The hypothesis of the selfish herd has been highly influential to our understanding of animal aggregation. Various movement strategies have been proposed by which individuals might aggregate to form a selfish herd as a defence against predation, but although the spatial benefits of these strategies have been extensively studied, little attention has been paid to the importance of predator attacks that occur while the aggregation is forming. We investigate the success of mutant aggregation strategies invading populations of individuals using alternative strategies and find that the invasion dynamics depend critically on the time scale of movement. If predation occurs early in the movement sequence, simpler strategies are likely to prevail. If predators attack later, more complex strategies invade. If there is variation in the timing of predator attacks (through variation within or between individual predators), we hypothesize that groups will consist of a mixture of strategies, dependent upon the distribution of predator attack times. Thus, behavioural diversity can evolve and be maintained in populations of animals experiencing a diverse range of predators differing solely in their attack behaviour. This has implications for our understanding of predator-prey dynamics, as the timing of predator attacks will exert selection pressure on prey behavioural responses, to which predators must respond.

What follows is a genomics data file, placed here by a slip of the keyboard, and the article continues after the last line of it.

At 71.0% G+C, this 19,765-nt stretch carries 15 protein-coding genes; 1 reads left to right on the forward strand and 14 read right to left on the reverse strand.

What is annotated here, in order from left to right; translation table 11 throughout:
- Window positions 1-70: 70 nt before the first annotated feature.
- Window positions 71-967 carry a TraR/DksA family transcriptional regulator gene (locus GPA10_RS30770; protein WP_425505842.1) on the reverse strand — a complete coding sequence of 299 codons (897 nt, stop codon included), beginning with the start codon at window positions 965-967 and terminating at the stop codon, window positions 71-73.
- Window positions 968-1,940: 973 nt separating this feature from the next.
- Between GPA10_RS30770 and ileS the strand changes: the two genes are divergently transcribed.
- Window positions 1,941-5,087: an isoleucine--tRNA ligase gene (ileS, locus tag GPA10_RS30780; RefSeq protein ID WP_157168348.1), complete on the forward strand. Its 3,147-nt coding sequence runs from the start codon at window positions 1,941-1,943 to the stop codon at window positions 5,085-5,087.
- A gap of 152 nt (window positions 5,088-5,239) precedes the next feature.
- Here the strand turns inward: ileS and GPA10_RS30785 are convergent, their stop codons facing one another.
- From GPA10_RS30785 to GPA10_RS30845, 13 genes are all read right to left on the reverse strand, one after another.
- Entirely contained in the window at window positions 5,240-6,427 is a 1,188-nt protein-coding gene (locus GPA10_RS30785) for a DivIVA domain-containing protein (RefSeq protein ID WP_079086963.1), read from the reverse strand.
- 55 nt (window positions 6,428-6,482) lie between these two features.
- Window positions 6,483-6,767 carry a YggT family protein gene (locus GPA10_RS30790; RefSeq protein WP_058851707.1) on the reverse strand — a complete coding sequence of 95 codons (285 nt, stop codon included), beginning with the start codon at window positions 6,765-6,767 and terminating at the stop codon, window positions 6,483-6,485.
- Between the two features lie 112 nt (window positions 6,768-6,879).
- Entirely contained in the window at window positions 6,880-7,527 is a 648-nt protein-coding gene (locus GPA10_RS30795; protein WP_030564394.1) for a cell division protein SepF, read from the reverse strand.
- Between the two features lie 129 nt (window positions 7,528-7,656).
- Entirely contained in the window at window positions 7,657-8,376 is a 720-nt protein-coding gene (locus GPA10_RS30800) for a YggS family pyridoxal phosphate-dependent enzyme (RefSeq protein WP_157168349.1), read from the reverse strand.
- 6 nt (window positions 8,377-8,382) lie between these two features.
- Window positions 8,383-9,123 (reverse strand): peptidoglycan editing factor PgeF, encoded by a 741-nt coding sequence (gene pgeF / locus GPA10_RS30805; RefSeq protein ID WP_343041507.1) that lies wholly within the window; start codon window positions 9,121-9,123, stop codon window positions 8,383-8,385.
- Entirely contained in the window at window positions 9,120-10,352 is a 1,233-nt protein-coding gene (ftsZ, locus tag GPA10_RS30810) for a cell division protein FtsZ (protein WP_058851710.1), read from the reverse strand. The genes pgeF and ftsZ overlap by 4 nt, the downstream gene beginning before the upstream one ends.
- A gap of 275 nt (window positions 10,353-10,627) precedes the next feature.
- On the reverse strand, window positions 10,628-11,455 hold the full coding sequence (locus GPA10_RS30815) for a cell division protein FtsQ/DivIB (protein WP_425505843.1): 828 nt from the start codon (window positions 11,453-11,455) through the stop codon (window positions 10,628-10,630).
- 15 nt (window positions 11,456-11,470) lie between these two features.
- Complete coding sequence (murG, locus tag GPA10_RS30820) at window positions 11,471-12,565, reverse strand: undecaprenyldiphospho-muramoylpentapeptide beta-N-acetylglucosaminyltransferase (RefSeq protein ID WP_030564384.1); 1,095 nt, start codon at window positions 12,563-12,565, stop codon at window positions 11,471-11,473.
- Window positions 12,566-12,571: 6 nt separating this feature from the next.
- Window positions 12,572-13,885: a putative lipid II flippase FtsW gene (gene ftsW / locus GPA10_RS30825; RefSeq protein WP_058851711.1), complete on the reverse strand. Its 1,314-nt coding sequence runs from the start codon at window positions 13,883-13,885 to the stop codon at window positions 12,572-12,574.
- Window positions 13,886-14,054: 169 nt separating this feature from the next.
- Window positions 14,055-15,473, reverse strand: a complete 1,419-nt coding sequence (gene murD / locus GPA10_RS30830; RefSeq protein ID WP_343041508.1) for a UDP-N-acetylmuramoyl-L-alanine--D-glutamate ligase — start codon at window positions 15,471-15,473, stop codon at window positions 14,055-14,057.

|Number of pages||8|
|Journal||Proceedings of the Royal Society B: Biological Sciences|
|Early online date||31 Aug 2010|
|Publication status||Published - 22 Feb 2011|
- anti-predator behaviour
- selfish herd
- group living